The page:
The start line should have no port / starboard bias to the first mark, if possible.

The length of start line should be about 1.5 times the total length of boats sailing - or 100 feet or less.

Put the course on the board and the number of laps, so all can see it (courses are in the box, but a general guide is a fair course for all boats is a beat should be followed by two spinnaker legs. Handicaps are worked out on the premise that for every two legs with a beat there will be three spinnaker legs). The fastest boat should sail 45 - 60 minutes.

Display the Yellow Club flag to indicate racing is about to begin.

Start – 5 minutes

Sound the hooter for the start of the 5 minute sequence.  The start sequence is listed in the course book.


Observe if anyone is over the start line. If so, sound the hooter and lower the last flag half way until they have re-crossed it successfully.

During the Race

Keep a watch on all the boats racing and be ready to help if necessary. Ideally, two people should man the launch throughout.

Record each boat’s lap time and position.

Keep a count of the active racers. Continually check position and count of all active racers.

The race can be abandoned if the wind is above F6 or if the race team is struggling to maintain a watch due to the number of potential rescues to attend.  The flag/hooter sequence can be found in the course book or on the website.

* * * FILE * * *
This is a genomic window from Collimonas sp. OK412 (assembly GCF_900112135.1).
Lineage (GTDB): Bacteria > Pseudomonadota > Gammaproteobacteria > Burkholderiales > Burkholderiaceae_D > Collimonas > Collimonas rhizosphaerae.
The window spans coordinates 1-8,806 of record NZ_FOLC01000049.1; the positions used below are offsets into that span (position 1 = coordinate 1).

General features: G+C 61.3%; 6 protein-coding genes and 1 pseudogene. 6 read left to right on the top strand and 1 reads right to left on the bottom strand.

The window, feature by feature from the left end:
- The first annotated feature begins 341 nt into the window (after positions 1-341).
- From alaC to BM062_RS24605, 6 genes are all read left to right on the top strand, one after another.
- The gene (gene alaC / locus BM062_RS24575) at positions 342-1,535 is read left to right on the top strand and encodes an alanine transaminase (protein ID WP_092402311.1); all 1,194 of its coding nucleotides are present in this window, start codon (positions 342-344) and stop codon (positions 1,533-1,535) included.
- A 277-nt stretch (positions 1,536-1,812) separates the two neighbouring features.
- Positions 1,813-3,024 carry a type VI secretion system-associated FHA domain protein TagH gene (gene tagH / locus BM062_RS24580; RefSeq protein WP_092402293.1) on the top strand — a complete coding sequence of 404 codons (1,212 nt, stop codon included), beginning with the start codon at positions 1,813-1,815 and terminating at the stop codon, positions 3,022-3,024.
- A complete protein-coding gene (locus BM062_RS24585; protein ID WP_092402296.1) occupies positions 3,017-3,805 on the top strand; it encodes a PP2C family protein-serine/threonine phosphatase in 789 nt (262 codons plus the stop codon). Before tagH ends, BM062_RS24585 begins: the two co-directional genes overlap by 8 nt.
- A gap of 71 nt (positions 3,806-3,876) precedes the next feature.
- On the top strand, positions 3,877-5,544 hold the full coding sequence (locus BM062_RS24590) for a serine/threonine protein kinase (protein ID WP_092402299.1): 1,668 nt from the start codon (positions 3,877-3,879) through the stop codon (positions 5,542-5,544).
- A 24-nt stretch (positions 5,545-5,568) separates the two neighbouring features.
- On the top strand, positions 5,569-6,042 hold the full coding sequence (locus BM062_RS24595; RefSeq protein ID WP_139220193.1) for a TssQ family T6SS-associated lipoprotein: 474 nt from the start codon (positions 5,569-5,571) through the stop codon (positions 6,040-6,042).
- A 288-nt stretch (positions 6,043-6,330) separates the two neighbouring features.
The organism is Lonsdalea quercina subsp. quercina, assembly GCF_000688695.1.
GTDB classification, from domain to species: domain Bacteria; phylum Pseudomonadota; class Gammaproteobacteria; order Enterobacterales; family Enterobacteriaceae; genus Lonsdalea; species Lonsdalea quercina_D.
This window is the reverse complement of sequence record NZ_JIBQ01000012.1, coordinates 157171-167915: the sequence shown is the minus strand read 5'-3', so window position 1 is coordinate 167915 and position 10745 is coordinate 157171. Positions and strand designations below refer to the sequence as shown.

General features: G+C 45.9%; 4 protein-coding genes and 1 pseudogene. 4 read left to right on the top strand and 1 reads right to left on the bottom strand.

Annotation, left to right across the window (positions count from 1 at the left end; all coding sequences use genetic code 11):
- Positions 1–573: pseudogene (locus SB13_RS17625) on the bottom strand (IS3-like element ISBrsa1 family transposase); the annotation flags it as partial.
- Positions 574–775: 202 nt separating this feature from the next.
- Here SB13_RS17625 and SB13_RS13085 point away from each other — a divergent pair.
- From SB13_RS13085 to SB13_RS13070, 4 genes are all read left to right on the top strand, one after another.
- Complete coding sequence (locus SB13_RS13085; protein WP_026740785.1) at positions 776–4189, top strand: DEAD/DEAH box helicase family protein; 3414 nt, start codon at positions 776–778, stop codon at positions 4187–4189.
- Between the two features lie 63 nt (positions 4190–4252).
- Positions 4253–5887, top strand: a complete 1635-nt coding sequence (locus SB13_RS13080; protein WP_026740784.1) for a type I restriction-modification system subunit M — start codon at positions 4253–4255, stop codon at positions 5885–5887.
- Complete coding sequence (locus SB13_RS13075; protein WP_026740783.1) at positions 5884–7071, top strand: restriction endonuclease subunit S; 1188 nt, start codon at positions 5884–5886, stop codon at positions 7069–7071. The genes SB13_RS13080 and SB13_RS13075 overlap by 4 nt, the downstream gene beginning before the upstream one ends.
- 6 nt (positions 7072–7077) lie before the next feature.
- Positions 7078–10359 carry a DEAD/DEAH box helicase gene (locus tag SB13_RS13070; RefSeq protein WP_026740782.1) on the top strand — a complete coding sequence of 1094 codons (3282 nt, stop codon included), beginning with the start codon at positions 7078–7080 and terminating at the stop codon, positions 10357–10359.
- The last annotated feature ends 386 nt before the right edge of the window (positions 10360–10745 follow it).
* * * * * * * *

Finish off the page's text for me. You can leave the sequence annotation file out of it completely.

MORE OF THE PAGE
Finishing the Race

In handicap racing all boats must sail the same distance except when a slow boat threatens to delay a subsequent race start or extend racing to a point where light or tide become insufficient.  The race officer may choose to finish a slow boat after fewer complete laps than the rest of the fleet and scale the recorded time appropriately.  Record the elapsed time for each boat on the sheets provided. Leave these in the box at the end or give them to the dinghy captain. Where there is more than one race on a day the times for each race will be required.

If the course needs shortening because the lead boat is likely to finish a complete the race after approximately 40 minutes or all the boats are unlikely to finish with an hour. As the lead boat rounds the last mark of the course display the S flag and sound the hooter.

The handicap race following a pursuit race must start as soon as possible. Change of course, if necessary, and number of laps need to be displayed. All boats with handicap of Topper, or slower should do one complete lap less than the others. As soon as all the boats are gathered the 5 minute sequence begins.

After the Race

As soon as all the boats have finished, the marks are taken out of the water and left on the committee boat. Other items are tidied away. If anything is wrong with the equipment used this should be recorded in the log book in the committee room.

LemonAid should be towed inside the Lagoon to the jetty unless there is sufficient water to reach the end of the pontoon. Ensure the engine does not run aground by using shallow drive. LemonAid must then be rowed to the dinghy ramp where it must be taken out of the water, rinsed and stowed. The engine should be run in fresh water before stowing.

VHF radios should be handed back to O.O.D. The O.O.D. is responsible for stowing them in their cabinet and ensuring that they are plugged in so as to receive a charge. The charge will be controlled by a timer that will be set and monitored by the Office.